I don’t usually plug products, people or web sites or anything, other than my husband’s cooking, on my blog but I’ve been using a website that is worth sharing. Particularly for parents who have school-aged children. It’s called commonsensemedia.org.
A few months ago, maybe even a year ago, my brother told me about this web site that someone he knew was a part of. I checked it out and thought okay, it could come in handy. But I really didn’t use it. Until one day, my children told me they watched a movie at their father’s (my ex-husband’s) house. I honestly don’t remember what the movie was but I do remember thinking that they were a little young for it. And I remembered this web site. So I went to the site, plugged in the name of the movie and all of this information came up regarding the appropriateness for children at different age levels. And this movie, whatever it was, was not appropriate. So in a very nice way, I emailed my ex-husband the web site address and suggested he look at movie reviews on this site before the children watch them. Then I spent a little more time on the site myself.
The site reviews movies, games, web sites, books and music. I use it to help me find age-appropriate books for my kids. They are both very strong readers and it’s hard to find books at their reading level with age-appropriate content. The site gives you the capability to sort books by age, by award winners, and even by new releases. And it has the same types of comments as the movies do. It lets you know if there is violence, sex, bad language and more. It also clues you in to what kind of message is being touted in the book. These elements alone make this website a godsend. It’s like having your own youth librarian living in your house.
My 10 year-old daughter has been bugging me to let her read the Twilight book series because “everybody else is”. I read the book last year and my first instinct was that there was no way my daughter should read this. I looked the books up on the site and the site had given them a rating for ages 13 plus. And gave the reasons why as well as reviews from kids and parents. From all of that information, I knew my gut instinct was correct. And from all of that information, parents can make their own well-informed decision.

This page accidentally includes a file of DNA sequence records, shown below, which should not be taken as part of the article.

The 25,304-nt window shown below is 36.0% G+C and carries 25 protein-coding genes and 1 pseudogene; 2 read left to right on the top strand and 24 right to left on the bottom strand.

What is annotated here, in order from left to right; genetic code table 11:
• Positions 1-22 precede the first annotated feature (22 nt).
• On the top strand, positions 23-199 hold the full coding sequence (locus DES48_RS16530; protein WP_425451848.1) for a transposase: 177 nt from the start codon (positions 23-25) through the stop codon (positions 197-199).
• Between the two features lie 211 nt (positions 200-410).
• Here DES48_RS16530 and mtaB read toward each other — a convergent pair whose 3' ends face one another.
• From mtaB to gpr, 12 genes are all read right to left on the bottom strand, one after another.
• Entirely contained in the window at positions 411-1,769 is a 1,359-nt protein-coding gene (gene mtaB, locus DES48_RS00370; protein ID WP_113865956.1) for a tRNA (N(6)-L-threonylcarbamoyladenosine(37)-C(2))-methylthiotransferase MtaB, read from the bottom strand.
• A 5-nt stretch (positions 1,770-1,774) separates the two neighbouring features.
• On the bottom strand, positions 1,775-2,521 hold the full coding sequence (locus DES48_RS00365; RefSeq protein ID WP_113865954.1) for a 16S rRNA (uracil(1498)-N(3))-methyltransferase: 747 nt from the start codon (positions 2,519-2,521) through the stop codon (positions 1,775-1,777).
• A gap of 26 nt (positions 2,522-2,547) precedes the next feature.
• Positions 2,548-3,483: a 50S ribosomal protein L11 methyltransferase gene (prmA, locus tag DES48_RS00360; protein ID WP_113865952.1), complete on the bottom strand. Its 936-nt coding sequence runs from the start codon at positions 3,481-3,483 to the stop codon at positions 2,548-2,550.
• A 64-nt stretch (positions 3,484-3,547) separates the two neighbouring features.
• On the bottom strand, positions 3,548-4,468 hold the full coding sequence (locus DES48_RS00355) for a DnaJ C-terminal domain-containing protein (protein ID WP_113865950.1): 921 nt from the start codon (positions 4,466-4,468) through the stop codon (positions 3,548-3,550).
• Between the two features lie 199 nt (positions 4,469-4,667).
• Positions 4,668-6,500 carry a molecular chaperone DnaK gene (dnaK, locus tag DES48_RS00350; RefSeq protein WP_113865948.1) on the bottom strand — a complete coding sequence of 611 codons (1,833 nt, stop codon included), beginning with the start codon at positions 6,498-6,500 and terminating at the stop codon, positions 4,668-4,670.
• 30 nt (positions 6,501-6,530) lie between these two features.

One of the best parts of the site for me is, now that I am older and don’t take my gingko biloba regularly, I forget about some of the content in old movies or books that I loved as a kid or I can’t remember what age I was when I was first exposed to them. A friend gave me a copy of Fame, the movie that was released in 1980 (when I was 15). My first thought was that it would be great for my daughter to watch. She loves music and dancing. So I looked it up on the web site, and the first thing it said was “Dance pic is sexier, grittier than you recall.” So I watched it alone and cringed at the thought that my daughter would have seen some of the scenes. The sexual undertones, the scene where Coco takes her shirt off for a bogus screen test and cries, and all of the cursing. I enjoyed watching the movie again but was more than happy that my daughter didn’t see it.
The company makes it clear on their web site that they are an independent organization. That the reviewers are all experienced and qualified in their particular fields. The web site’s FAQ does some good explaining about how they operate. And even invites parents and kids to submit their own reviews and ratings. They list ten “Common Sense” beliefs as a guide to their mission that all make a lot of sense to me. For example, “We believe parents should have a choice and a voice about the media our kids consume. Every family is different but all need information.” Sounds right to me.
I’m not saying that this web site should be the end all and be all of my parental media decisions. I’ll continue to use my own common sense and do my own research. But it sure is great as a guideline. I admit that I am stricter with the kind of media that my children are exposed to than a lot of parents I know. And I am fine with that. Even happy about that. I don’t want them to grow up too fast. It’s fast enough already. And they’ll have plenty of time when they are (much) older to watch “Last Tango in Paris” or read “Story of O”.